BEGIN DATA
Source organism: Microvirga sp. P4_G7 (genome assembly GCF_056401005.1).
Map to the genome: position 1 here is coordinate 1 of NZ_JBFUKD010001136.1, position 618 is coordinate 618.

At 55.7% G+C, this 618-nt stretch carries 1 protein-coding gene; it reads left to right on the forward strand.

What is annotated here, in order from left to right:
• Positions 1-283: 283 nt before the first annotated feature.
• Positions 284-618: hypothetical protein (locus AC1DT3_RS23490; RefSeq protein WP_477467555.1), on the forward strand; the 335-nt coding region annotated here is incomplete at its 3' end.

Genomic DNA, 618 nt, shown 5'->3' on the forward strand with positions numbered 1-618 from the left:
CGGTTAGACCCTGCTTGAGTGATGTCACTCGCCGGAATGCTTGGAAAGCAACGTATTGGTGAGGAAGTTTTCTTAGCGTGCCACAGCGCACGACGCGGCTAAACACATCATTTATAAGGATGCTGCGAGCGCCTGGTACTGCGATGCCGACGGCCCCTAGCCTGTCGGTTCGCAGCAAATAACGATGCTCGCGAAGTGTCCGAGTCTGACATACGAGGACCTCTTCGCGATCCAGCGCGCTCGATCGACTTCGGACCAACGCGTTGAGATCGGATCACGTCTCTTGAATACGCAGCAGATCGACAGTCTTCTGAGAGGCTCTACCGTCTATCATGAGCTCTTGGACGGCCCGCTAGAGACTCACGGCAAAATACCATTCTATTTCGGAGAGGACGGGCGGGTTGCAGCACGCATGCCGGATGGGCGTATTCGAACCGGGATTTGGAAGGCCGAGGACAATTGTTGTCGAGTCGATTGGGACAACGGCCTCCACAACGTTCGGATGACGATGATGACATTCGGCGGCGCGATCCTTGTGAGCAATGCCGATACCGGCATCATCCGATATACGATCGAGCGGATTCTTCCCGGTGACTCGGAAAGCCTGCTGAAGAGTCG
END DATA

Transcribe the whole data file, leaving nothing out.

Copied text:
Source organism: Microvirga sp. P4_G7 (genome assembly GCF_056401005.1).
Map to the genome: position 1 here is coordinate 1 of NZ_JBFUKD010001136.1, position 618 is coordinate 618.

At 55.7% G+C, this 618-nt stretch carries 1 protein-coding gene; it reads left to right on the forward strand.

What is annotated here, in order from left to right:
• Positions 1-283: 283 nt before the first annotated feature.
• Positions 284-618: hypothetical protein (locus AC1DT3_RS23490; RefSeq protein WP_477467555.1), on the forward strand; the 335-nt coding region annotated here is incomplete at its 3' end.

Genomic DNA, 618 nt, shown 5'->3' on the forward strand with positions numbered 1-618 from the left:
CGGTTAGACCCTGCTTGAGTGATGTCACTCGCCGGAATGCTTGGAAAGCAACGTATTGGTGAGGAAGTTTTCTTAGCGTGCCACAGCGCACGACGCGGCTAAACACATCATTTATAAGGATGCTGCGAGCGCCTGGTACTGCGATGCCGACGGCCCCTAGCCTGTCGGTTCGCAGCAAATAACGATGCTCGCGAAGTGTCCGAGTCTGACATACGAGGACCTCTTCGCGATCCAGCGCGCTCGATCGACTTCGGACCAACGCGTTGAGATCGGATCACGTCTCTTGAATACGCAGCAGATCGACAGTCTTCTGAGAGGCTCTACCGTCTATCATGAGCTCTTGGACGGCCCGCTAGAGACTCACGGCAAAATACCATTCTATTTCGGAGAGGACGGGCGGGTTGCAGCACGCATGCCGGATGGGCGTATTCGAACCGGGATTTGGAAGGCCGAGGACAATTGTTGTCGAGTCGATTGGGACAACGGCCTCCACAACGTTCGGATGACGATGATGACATTCGGCGGCGCGATCCTTGTGAGCAATGCCGATACCGGCATCATCCGATATACGATCGAGCGGATTCTTCCCGGTGACTCGGAAAGCCTGCTGAAGAGTCG